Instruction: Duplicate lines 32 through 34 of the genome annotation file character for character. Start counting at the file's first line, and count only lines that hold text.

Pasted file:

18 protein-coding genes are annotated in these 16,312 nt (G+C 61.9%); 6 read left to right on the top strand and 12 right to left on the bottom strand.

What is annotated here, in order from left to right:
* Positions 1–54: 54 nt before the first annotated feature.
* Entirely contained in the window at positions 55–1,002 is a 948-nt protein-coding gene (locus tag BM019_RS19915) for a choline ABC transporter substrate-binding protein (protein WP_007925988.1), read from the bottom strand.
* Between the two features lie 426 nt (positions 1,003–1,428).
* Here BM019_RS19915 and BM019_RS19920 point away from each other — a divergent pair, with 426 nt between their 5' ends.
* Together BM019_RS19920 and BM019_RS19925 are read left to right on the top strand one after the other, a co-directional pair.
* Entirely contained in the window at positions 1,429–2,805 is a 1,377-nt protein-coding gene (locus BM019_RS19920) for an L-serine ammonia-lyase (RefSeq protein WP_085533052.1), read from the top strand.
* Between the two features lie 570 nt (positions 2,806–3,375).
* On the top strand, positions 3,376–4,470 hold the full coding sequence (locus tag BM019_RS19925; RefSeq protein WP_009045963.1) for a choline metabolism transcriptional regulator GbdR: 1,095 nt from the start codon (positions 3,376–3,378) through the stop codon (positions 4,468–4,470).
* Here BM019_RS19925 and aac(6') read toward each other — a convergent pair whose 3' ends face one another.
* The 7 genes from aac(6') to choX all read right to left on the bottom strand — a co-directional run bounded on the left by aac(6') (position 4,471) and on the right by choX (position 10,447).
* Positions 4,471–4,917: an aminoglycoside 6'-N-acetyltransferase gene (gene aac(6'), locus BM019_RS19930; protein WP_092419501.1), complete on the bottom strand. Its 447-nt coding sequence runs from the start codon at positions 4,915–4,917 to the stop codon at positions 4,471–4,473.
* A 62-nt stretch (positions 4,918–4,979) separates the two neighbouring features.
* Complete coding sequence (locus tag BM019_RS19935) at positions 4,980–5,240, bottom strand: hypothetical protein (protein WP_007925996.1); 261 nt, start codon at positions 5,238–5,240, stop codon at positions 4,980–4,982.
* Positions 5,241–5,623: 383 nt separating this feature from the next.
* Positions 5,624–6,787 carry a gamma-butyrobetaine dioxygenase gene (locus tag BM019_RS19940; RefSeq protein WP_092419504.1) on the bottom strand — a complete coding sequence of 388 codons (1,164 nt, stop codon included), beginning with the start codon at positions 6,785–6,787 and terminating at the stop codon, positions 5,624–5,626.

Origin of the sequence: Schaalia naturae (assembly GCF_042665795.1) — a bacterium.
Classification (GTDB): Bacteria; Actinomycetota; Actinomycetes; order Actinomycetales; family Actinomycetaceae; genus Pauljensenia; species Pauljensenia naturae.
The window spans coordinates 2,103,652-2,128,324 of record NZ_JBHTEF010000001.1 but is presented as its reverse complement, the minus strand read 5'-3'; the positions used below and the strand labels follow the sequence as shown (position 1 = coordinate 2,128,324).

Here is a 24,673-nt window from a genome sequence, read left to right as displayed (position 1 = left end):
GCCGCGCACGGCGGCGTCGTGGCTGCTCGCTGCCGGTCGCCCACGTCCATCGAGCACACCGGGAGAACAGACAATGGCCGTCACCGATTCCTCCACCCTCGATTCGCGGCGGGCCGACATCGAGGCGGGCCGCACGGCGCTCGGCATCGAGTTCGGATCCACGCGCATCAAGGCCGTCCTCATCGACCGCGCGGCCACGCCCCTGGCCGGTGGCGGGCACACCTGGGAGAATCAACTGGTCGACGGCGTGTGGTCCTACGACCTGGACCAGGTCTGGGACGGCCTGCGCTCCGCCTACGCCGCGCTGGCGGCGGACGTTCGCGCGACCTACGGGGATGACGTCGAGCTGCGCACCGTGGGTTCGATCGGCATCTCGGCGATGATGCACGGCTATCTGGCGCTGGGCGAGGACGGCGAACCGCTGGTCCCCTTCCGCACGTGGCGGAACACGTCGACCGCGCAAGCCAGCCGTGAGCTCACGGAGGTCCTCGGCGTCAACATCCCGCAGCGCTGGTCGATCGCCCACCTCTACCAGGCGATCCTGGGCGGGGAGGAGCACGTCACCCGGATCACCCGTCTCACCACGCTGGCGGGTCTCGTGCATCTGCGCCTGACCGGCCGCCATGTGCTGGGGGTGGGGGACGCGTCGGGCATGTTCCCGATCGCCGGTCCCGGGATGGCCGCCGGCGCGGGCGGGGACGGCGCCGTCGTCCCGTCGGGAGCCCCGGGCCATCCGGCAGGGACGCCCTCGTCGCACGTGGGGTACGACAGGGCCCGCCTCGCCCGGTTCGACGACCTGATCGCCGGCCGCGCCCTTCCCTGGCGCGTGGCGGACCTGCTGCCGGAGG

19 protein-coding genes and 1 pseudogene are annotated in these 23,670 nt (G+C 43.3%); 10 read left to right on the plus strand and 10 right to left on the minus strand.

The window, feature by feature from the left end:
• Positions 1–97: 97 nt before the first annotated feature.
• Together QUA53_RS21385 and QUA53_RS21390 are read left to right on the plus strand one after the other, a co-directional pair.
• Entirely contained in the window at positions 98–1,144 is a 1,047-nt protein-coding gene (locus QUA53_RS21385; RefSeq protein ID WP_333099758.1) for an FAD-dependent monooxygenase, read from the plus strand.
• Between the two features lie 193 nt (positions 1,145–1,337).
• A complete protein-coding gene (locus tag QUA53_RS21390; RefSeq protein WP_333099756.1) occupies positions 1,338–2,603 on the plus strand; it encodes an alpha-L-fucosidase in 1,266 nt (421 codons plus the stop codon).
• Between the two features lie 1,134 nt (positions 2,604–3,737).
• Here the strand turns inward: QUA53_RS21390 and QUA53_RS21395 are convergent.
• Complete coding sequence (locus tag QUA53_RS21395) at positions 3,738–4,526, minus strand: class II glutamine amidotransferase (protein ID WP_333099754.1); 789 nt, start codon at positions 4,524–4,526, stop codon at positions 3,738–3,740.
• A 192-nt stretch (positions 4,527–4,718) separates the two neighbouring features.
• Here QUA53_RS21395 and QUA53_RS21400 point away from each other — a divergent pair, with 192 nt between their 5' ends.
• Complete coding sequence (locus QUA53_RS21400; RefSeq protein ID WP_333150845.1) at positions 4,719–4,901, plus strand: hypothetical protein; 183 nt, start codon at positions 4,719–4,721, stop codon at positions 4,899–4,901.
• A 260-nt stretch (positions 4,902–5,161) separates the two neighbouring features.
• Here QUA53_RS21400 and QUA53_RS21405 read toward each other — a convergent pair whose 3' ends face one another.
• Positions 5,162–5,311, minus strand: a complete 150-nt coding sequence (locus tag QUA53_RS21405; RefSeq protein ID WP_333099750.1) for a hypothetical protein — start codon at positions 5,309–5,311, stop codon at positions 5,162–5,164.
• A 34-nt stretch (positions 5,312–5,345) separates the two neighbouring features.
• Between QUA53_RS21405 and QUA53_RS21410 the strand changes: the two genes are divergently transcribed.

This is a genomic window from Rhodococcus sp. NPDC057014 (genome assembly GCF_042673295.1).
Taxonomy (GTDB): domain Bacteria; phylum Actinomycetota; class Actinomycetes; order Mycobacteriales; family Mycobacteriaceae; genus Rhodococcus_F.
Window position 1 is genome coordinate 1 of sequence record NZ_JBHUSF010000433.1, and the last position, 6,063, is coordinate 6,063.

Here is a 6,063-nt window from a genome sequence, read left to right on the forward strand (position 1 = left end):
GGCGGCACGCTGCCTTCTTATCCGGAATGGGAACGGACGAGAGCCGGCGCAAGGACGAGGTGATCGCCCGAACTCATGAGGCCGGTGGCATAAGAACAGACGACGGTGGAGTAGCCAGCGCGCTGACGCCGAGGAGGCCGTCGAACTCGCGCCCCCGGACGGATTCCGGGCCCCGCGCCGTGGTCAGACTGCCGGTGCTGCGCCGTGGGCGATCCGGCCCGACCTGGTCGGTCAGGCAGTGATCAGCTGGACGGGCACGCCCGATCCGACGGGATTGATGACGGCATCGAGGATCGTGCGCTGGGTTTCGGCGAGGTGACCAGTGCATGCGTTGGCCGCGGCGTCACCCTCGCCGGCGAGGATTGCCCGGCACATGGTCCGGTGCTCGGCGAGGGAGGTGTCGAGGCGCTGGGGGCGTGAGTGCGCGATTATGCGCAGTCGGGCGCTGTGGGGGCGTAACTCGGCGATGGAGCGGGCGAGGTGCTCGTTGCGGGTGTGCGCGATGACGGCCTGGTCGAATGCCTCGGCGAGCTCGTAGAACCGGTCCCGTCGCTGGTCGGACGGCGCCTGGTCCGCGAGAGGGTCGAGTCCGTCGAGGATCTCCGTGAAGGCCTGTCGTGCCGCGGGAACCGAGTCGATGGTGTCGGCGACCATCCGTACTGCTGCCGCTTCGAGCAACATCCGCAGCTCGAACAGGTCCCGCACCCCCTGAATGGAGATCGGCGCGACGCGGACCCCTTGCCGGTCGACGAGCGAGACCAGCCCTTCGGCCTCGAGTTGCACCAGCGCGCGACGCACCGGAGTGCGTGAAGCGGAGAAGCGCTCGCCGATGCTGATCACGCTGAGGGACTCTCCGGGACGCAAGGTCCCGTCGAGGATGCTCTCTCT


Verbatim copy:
• Complete coding sequence (locus tag QUA53_RS21395) at positions 3,738–4,526, minus strand: class II glutamine amidotransferase (protein ID WP_333099754.1); 789 nt, start codon at positions 4,524–4,526, stop codon at positions 3,738–3,740.
• A 192-nt stretch (positions 4,527–4,718) separates the two neighbouring features.
• Here QUA53_RS21395 and QUA53_RS21400 point away from each other — a divergent pair, with 192 nt between their 5' ends.